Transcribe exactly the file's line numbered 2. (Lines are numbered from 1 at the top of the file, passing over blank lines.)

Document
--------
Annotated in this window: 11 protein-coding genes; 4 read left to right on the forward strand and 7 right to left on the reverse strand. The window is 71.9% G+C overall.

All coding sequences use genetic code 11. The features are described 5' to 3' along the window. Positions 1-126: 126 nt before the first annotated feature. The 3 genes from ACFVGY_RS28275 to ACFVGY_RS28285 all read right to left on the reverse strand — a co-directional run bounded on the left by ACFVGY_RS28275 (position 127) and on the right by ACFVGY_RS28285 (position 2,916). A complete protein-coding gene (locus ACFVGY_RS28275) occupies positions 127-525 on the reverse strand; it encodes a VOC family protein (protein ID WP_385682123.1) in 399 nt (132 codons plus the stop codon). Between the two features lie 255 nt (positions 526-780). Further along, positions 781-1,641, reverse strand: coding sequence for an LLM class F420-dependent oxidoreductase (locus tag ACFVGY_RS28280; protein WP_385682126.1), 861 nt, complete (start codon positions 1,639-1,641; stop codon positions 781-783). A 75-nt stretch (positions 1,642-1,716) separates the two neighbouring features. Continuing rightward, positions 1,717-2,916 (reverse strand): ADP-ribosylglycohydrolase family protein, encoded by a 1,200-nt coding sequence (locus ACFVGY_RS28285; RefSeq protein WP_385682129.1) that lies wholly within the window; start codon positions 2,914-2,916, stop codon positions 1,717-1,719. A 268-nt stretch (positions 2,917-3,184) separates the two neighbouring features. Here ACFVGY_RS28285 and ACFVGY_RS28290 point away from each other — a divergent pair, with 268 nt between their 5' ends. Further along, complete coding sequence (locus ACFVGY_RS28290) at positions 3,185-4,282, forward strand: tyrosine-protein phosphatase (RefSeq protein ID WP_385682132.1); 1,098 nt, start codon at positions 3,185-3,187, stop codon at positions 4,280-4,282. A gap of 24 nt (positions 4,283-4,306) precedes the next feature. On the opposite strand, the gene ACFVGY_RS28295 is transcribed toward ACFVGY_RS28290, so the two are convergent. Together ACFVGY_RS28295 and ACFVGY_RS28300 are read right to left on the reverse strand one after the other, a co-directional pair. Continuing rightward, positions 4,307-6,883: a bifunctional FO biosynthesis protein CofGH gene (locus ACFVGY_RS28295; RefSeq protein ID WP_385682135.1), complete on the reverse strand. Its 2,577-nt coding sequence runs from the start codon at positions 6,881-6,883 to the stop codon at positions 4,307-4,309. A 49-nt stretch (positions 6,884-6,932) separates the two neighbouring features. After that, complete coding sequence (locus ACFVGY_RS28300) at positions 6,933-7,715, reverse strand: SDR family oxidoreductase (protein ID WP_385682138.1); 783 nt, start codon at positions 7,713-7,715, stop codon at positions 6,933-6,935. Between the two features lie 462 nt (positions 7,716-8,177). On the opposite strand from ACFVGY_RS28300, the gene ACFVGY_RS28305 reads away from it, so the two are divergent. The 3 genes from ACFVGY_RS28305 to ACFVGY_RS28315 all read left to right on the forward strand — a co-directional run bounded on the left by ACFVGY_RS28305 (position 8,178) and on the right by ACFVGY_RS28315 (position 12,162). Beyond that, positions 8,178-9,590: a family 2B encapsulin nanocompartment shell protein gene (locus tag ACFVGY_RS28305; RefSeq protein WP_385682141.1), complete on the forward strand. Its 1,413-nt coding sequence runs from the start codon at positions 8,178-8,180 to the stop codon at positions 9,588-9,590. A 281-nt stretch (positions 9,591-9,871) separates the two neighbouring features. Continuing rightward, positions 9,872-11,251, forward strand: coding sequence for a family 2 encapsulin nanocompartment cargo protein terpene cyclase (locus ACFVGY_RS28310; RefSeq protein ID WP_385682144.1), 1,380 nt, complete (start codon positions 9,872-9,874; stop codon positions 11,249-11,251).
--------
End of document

All coding sequences use genetic code 11. The features are described 5' to 3' along the window. Positions 1-126: 126 nt before the first annotated feature. The 3 genes from ACFVGY_RS28275 to ACFVGY_RS28285 all read right to left on the reverse strand — a co-directional run bounded on the left by ACFVGY_RS28275 (position 127) and on the right by ACFVGY_RS28285 (position 2,916). A complete protein-coding gene (locus ACFVGY_RS28275) occupies positions 127-525 on the reverse strand; it encodes a VOC family protein (protein ID WP_385682123.1) in 399 nt (132 codons plus the stop codon). Between the two features lie 255 nt (positions 526-780). Further along, positions 781-1,641, reverse strand: coding sequence for an LLM class F420-dependent oxidoreductase (locus tag ACFVGY_RS28280; protein WP_385682126.1), 861 nt, complete (start codon positions 1,639-1,641; stop codon positions 781-783). A 75-nt stretch (positions 1,642-1,716) separates the two neighbouring features. Continuing rightward, positions 1,717-2,916 (reverse strand): ADP-ribosylglycohydrolase family protein, encoded by a 1,200-nt coding sequence (locus ACFVGY_RS28285; RefSeq protein WP_385682129.1) that lies wholly within the window; start codon positions 2,914-2,916, stop codon positions 1,717-1,719. A 268-nt stretch (positions 2,917-3,184) separates the two neighbouring features. Here ACFVGY_RS28285 and ACFVGY_RS28290 point away from each other — a divergent pair, with 268 nt between their 5' ends. Further along, complete coding sequence (locus ACFVGY_RS28290) at positions 3,185-4,282, forward strand: tyrosine-protein phosphatase (RefSeq protein ID WP_385682132.1); 1,098 nt, start codon at positions 3,185-3,187, stop codon at positions 4,280-4,282. A gap of 24 nt (positions 4,283-4,306) precedes the next feature. On the opposite strand, the gene ACFVGY_RS28295 is transcribed toward ACFVGY_RS28290, so the two are convergent. Together ACFVGY_RS28295 and ACFVGY_RS28300 are read right to left on the reverse strand one after the other, a co-directional pair. Continuing rightward, positions 4,307-6,883: a bifunctional FO biosynthesis protein CofGH gene (locus ACFVGY_RS28295; RefSeq protein ID WP_385682135.1), complete on the reverse strand. Its 2,577-nt coding sequence runs from the start codon at positions 6,881-6,883 to the stop codon at positions 4,307-4,309. A 49-nt stretch (positions 6,884-6,932) separates the two neighbouring features. After that, complete coding sequence (locus ACFVGY_RS28300) at positions 6,933-7,715, reverse strand: SDR family oxidoreductase (protein ID WP_385682138.1); 783 nt, start codon at positions 7,713-7,715, stop codon at positions 6,933-6,935. Between the two features lie 462 nt (positions 7,716-8,177). On the opposite strand from ACFVGY_RS28300, the gene ACFVGY_RS28305 reads away from it, so the two are divergent. The 3 genes from ACFVGY_RS28305 to ACFVGY_RS28315 all read left to right on the forward strand — a co-directional run bounded on the left by ACFVGY_RS28305 (position 8,178) and on the right by ACFVGY_RS28315 (position 12,162). Beyond that, positions 8,178-9,590: a family 2B encapsulin nanocompartment shell protein gene (locus tag ACFVGY_RS28305; RefSeq protein WP_385682141.1), complete on the forward strand. Its 1,413-nt coding sequence runs from the start codon at positions 8,178-8,180 to the stop codon at positions 9,588-9,590. A 281-nt stretch (positions 9,591-9,871) separates the two neighbouring features. Continuing rightward, positions 9,872-11,251, forward strand: coding sequence for a family 2 encapsulin nanocompartment cargo protein terpene cyclase (locus ACFVGY_RS28310; RefSeq protein ID WP_385682144.1), 1,380 nt, complete (start codon positions 9,872-9,874; stop codon positions 11,249-11,251).